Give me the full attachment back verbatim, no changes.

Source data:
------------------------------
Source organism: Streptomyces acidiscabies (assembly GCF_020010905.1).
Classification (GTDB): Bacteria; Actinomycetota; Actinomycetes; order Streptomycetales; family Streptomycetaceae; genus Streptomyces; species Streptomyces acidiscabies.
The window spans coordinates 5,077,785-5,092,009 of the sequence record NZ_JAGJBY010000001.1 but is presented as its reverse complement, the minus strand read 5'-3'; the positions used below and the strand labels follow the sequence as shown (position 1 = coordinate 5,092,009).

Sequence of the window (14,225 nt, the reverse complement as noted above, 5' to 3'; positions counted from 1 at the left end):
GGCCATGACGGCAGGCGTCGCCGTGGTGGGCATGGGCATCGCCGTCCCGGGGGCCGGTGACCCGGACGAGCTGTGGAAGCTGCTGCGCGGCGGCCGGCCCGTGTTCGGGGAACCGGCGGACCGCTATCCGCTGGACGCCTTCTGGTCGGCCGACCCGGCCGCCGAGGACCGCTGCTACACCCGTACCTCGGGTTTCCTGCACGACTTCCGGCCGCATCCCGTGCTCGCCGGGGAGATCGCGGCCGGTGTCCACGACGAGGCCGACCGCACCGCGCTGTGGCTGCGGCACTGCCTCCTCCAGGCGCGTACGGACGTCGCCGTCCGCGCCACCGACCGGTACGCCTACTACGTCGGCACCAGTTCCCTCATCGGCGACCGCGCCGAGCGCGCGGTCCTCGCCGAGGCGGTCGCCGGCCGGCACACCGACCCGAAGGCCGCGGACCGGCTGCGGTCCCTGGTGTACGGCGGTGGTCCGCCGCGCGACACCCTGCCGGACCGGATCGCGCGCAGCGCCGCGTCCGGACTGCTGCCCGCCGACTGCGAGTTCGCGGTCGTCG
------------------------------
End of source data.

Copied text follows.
Source organism: Streptomyces acidiscabies (assembly GCF_020010905.1).
Classification (GTDB): Bacteria; Actinomycetota; Actinomycetes; order Streptomycetales; family Streptomycetaceae; genus Streptomyces; species Streptomyces acidiscabies.
The window spans coordinates 5,077,785-5,092,009 of the sequence record NZ_JAGJBY010000001.1 but is presented as its reverse complement, the minus strand read 5'-3'; the positions used below and the strand labels follow the sequence as shown (position 1 = coordinate 5,092,009).

Sequence of the window (14,225 nt, the reverse complement as noted above, 5' to 3'; positions counted from 1 at the left end):
GGCCATGACGGCAGGCGTCGCCGTGGTGGGCATGGGCATCGCCGTCCCGGGGGCCGGTGACCCGGACGAGCTGTGGAAGCTGCTGCGCGGCGGCCGGCCCGTGTTCGGGGAACCGGCGGACCGCTATCCGCTGGACGCCTTCTGGTCGGCCGACCCGGCCGCCGAGGACCGCTGCTACACCCGTACCTCGGGTTTCCTGCACGACTTCCGGCCGCATCCCGTGCTCGCCGGGGAGATCGCGGCCGGTGTCCACGACGAGGCCGACCGCACCGCGCTGTGGCTGCGGCACTGCCTCCTCCAGGCGCGTACGGACGTCGCCGTCCGCGCCACCGACCGGTACGCCTACTACGTCGGCACCAGTTCCCTCATCGGCGACCGCGCCGAGCGCGCGGTCCTCGCCGAGGCGGTCGCCGGCCGGCACACCGACCCGAAGGCCGCGGACCGGCTGCGGTCCCTGGTGTACGGCGGTGGTCCGCCGCGCGACACCCTGCCGGACCGGATCGCGCGCAGCGCCGCGTCCGGACTGCTGCCCGCCGACTGCGAGTTCGCGGTCGTCG